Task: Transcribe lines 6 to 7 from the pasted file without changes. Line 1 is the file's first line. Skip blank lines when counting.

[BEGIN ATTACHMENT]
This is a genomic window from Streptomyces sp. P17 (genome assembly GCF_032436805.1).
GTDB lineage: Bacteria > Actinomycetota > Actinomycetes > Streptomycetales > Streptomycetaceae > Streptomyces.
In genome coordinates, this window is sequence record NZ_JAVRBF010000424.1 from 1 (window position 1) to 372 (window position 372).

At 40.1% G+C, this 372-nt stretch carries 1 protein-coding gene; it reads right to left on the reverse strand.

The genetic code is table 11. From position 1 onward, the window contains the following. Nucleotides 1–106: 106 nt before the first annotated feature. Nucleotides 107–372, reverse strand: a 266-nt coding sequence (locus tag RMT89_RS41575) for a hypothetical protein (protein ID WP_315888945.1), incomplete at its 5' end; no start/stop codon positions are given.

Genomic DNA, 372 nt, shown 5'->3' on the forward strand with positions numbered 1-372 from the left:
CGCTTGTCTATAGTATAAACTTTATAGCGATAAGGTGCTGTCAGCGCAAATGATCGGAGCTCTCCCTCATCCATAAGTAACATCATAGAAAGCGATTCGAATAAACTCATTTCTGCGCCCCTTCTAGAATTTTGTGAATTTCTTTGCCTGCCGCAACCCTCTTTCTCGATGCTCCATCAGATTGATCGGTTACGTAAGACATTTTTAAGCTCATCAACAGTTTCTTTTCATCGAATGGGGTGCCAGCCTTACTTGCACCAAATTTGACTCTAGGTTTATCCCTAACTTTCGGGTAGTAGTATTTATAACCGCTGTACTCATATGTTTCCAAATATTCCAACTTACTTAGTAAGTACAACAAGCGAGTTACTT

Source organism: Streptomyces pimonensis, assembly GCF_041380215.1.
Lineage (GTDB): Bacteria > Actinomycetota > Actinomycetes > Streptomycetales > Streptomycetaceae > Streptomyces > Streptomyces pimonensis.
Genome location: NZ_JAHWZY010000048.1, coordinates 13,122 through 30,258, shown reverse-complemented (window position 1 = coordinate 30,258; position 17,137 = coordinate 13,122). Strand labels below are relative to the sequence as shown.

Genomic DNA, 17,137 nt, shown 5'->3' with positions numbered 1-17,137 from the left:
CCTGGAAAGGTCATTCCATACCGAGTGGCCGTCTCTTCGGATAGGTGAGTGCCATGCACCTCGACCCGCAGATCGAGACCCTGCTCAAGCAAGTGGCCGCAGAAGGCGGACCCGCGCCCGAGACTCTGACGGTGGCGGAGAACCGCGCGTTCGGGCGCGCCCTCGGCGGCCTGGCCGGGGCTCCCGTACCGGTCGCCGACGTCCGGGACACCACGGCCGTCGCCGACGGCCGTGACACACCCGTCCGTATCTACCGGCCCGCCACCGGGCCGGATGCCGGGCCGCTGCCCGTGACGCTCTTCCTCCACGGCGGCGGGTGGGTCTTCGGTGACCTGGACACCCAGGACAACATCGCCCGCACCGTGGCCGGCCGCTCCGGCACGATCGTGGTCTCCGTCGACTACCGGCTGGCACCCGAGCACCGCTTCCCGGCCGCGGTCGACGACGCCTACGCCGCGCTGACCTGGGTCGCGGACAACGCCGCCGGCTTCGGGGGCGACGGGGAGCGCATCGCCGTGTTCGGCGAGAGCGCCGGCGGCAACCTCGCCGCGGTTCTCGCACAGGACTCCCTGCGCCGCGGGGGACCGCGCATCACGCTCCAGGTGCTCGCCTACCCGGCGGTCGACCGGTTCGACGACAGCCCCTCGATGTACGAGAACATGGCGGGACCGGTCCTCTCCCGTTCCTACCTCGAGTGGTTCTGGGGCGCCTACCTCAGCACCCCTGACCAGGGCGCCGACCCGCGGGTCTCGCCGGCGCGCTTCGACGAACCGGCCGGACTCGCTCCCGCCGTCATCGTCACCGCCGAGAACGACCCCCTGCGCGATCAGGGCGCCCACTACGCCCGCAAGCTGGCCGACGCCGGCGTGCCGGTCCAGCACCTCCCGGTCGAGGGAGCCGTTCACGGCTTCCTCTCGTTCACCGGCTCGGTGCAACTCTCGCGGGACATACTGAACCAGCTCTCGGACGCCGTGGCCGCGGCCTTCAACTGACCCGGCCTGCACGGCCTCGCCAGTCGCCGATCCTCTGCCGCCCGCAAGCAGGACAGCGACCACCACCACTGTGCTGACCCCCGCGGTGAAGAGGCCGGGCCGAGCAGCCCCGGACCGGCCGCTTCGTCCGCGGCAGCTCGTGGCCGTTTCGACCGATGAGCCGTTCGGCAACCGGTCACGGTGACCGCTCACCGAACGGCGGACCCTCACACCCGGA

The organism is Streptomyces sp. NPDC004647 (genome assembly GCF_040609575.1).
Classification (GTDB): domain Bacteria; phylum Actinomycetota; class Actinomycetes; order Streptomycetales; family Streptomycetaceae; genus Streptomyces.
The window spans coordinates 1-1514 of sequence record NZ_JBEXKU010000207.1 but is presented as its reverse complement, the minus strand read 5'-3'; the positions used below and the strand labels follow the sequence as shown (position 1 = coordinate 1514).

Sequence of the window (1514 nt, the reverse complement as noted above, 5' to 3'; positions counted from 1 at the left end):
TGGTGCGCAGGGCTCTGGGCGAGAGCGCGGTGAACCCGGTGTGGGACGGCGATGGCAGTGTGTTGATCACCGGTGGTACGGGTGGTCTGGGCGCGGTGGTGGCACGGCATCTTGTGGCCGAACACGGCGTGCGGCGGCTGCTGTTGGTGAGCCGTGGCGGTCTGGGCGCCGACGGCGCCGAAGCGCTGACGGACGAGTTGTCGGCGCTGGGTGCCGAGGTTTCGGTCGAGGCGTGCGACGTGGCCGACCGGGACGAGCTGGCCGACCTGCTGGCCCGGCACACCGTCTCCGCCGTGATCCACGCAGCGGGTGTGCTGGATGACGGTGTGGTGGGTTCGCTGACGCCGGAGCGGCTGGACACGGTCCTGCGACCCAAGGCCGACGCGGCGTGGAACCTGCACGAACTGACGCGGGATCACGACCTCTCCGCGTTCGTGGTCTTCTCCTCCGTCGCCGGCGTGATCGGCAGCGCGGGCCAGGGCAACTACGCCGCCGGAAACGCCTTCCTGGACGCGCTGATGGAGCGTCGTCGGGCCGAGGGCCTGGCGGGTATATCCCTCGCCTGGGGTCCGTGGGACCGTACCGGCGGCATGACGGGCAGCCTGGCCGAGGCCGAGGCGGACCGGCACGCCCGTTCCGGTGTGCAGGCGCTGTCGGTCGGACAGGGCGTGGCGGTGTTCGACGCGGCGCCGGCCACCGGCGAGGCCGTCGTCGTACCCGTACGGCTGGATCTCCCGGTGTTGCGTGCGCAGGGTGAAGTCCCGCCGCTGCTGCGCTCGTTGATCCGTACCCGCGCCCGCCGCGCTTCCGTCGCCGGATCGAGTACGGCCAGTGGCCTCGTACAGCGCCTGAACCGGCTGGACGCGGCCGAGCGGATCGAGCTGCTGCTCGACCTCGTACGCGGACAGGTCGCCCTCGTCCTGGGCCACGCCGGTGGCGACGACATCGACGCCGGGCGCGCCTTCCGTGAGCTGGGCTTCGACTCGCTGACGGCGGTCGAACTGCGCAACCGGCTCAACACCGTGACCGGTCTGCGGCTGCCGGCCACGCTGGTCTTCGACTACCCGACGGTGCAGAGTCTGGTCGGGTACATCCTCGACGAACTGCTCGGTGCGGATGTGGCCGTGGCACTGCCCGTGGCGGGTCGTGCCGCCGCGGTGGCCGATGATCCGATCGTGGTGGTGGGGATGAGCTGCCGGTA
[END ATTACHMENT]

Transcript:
Genomic DNA, 372 nt, shown 5'->3' on the forward strand with positions numbered 1-372 from the left:
CGCTTGTCTATAGTATAAACTTTATAGCGATAAGGTGCTGTCAGCGCAAATGATCGGAGCTCTCCCTCATCCATAAGTAACATCATAGAAAGCGATTCGAATAAACTCATTTCTGCGCCCCTTCTAGAATTTTGTGAATTTCTTTGCCTGCCGCAACCCTCTTTCTCGATGCTCCATCAGATTGATCGGTTACGTAAGACATTTTTAAGCTCATCAACAGTTTCTTTTCATCGAATGGGGTGCCAGCCTTACTTGCACCAAATTTGACTCTAGGTTTATCCCTAACTTTCGGGTAGTAGTATTTATAACCGCTGTACTCATATGTTTCCAAATATTCCAACTTACTTAGTAAGTACAACAAGCGAGTTACTT